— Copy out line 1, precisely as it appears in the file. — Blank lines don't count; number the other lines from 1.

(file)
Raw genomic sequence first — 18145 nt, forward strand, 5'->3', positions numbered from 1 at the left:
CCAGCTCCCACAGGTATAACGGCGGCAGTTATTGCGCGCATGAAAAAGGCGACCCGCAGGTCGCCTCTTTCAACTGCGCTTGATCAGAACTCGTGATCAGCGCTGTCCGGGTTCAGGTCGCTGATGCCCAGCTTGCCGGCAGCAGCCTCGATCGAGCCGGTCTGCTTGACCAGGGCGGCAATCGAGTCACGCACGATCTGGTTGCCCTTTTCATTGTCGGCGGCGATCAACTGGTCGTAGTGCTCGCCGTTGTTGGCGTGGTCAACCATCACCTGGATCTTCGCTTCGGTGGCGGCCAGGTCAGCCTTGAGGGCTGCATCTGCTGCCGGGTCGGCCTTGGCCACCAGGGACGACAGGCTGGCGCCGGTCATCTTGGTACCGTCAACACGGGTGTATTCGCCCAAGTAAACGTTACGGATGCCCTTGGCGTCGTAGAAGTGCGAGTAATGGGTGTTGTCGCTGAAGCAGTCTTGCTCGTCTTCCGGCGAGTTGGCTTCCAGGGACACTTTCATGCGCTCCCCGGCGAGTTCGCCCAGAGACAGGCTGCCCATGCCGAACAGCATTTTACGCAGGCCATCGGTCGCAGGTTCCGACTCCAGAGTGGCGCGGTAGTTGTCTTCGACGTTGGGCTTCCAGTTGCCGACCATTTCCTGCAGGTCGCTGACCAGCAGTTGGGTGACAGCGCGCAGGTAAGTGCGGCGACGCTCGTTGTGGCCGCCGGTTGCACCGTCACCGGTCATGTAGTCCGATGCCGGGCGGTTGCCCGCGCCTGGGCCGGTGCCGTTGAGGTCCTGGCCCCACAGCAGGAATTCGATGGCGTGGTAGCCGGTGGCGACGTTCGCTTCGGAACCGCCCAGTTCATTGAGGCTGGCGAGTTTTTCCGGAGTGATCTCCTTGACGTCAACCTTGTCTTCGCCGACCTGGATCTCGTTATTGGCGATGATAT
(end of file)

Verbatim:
Raw genomic sequence first — 18145 nt, forward strand, 5'->3', positions numbered from 1 at the left: